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Army Veteran aims for ‘peak’ performance

Brian Archer knows life isn’t always about taking—or even choosing—the easy path, but rather making the best of the one you’re on.

In 1985, he enlisted in the Air National Guard as a weather specialist. After several years, he had set his sights on a military commission, and joined the Army National Guard to become an infantry officer in 2002.

Archer deployed for 18 months as part of the Kosovo Forces (KFOR) international peacekeeping mission, and in support of Hurricane Katrina’s recovery in 2005. He went through the Army’s mountaineering training, and spent time in Europe skiing in the Alps and Zugspitze, the highest range in Germany, honing his skills at peak level.

But in 2016, he had a severe multiple sclerosis flare and lost all feeling in his legs from the knees down. He began experiencing cognitive issues, vision problems and muscle weakness. By the time he left the hospital, Archer was in a wheelchair and faced the daunting challenge of having to relearn how to walk.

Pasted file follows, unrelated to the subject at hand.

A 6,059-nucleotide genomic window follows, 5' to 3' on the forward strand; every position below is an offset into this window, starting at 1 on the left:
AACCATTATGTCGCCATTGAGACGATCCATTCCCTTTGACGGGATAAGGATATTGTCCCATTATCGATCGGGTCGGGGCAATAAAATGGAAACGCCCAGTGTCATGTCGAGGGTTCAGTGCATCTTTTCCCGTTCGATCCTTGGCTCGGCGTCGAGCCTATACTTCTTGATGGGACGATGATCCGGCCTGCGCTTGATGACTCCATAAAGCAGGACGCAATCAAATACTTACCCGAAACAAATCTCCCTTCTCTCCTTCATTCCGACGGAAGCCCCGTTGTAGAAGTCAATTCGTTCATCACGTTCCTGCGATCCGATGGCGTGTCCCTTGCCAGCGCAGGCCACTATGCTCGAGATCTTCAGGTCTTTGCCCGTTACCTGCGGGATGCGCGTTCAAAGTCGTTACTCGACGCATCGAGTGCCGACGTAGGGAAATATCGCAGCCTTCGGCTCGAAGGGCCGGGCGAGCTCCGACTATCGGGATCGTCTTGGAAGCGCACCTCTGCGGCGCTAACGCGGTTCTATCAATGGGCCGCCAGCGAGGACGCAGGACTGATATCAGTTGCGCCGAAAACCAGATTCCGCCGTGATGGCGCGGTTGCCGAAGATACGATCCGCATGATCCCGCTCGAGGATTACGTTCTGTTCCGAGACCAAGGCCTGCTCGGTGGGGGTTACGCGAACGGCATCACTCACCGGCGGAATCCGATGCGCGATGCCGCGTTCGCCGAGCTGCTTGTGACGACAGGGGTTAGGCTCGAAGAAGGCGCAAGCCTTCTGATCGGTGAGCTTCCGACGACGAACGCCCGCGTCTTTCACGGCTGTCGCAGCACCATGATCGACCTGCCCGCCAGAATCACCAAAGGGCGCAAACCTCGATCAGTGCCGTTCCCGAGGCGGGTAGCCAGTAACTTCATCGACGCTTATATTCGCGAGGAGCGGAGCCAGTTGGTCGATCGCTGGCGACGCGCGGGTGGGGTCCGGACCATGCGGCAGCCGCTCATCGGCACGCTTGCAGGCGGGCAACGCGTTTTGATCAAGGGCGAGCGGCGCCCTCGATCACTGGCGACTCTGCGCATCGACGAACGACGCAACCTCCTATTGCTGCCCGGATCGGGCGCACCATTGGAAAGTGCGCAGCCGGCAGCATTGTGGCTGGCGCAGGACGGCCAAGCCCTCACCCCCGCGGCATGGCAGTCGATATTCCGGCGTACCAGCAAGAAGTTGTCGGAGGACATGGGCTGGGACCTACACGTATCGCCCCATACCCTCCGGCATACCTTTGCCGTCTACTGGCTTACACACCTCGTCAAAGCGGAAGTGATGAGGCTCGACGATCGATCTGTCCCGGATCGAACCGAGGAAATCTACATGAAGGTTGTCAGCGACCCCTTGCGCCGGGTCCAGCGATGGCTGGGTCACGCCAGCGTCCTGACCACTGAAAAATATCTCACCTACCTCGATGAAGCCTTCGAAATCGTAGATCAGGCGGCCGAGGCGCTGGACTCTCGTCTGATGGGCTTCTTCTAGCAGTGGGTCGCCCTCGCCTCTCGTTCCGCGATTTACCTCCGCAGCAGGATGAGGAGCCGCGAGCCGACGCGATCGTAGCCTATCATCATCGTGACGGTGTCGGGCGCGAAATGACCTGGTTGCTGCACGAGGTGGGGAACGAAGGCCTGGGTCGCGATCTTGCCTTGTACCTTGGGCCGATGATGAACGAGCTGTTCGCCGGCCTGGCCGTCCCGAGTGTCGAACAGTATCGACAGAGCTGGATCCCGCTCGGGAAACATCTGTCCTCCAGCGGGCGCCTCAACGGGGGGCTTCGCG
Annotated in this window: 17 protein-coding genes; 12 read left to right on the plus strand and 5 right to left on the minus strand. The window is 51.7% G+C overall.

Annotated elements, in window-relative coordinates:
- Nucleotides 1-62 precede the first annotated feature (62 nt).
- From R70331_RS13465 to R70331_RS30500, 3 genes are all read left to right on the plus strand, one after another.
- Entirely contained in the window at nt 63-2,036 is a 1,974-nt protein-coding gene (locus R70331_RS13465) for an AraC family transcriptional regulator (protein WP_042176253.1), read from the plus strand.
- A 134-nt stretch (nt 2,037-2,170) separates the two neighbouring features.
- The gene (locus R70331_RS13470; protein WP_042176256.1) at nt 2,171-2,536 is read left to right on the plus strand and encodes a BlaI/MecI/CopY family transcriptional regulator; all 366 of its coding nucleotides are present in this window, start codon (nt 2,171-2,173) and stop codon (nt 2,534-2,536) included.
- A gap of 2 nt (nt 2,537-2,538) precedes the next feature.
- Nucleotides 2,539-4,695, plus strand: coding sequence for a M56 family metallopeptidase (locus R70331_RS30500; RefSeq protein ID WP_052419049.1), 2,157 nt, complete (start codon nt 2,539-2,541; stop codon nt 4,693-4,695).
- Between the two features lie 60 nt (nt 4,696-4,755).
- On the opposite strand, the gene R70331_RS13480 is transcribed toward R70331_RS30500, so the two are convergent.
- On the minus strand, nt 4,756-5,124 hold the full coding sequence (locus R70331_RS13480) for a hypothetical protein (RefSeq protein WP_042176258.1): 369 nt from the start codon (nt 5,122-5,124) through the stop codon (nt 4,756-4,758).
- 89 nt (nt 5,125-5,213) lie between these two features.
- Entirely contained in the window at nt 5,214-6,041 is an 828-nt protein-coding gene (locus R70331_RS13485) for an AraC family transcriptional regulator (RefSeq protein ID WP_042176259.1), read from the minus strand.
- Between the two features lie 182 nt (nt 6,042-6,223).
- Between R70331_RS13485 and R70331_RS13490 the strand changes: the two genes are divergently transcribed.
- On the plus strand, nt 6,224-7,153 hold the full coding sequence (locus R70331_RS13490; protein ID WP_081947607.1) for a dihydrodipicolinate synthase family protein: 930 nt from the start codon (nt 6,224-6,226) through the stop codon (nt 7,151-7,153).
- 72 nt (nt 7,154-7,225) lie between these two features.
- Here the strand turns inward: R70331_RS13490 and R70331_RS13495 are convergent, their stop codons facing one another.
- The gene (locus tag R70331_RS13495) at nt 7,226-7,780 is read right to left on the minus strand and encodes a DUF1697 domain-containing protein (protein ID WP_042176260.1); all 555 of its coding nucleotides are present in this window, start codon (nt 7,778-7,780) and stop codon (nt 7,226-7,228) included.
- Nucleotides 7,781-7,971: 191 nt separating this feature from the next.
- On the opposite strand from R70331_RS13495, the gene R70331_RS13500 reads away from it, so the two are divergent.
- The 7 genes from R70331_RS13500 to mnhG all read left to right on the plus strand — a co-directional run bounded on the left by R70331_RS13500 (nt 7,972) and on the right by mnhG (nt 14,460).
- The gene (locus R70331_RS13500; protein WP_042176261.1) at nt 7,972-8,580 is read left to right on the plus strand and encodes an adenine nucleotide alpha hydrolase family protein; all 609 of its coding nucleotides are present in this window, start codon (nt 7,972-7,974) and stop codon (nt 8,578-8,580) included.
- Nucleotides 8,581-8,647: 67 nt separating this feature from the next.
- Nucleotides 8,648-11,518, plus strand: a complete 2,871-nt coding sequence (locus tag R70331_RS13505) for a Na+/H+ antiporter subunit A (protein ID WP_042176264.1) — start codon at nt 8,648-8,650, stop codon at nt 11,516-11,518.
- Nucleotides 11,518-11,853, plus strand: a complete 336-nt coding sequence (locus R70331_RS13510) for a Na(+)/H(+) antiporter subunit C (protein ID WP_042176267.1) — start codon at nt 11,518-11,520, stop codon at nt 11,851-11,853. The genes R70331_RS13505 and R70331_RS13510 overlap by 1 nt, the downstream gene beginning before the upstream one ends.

“I went from wheelchair to a walker, to a cane that I still use,” Archer said. He also now uses a special electronic brace to help activate the muscles in his weaker leg to keep the muscles from atrophying.

But Archer has also set his sights on something higher.

“I realized that back before MS I was an expert skier, but with this body, the way it works, I’m a beginner again,” he said. “So I've been relearning all of those steps.”

The lifelong skier, and first-time participant at the National Disabled Veterans Winter Sports Clinic, began his journey back to the mountains using a snow slider—a type of walker on skis—and progressed to outriggers, tethers and eventually independent skiing.

“I'm not an expert skier yet, but I can see it,” Archer said. “I can see it coming if I keep working at it. It just does a lot for me to be able to advance my abilities with my current body. To be closer to what I used to be, it’s a really big morale boost.”

“It’s up to you to make the life you want to have,” said Archer. “You can sit there and be miserable or you can try and see how to make it better for yourself. That doesn't change just because you’ve got a disability.”

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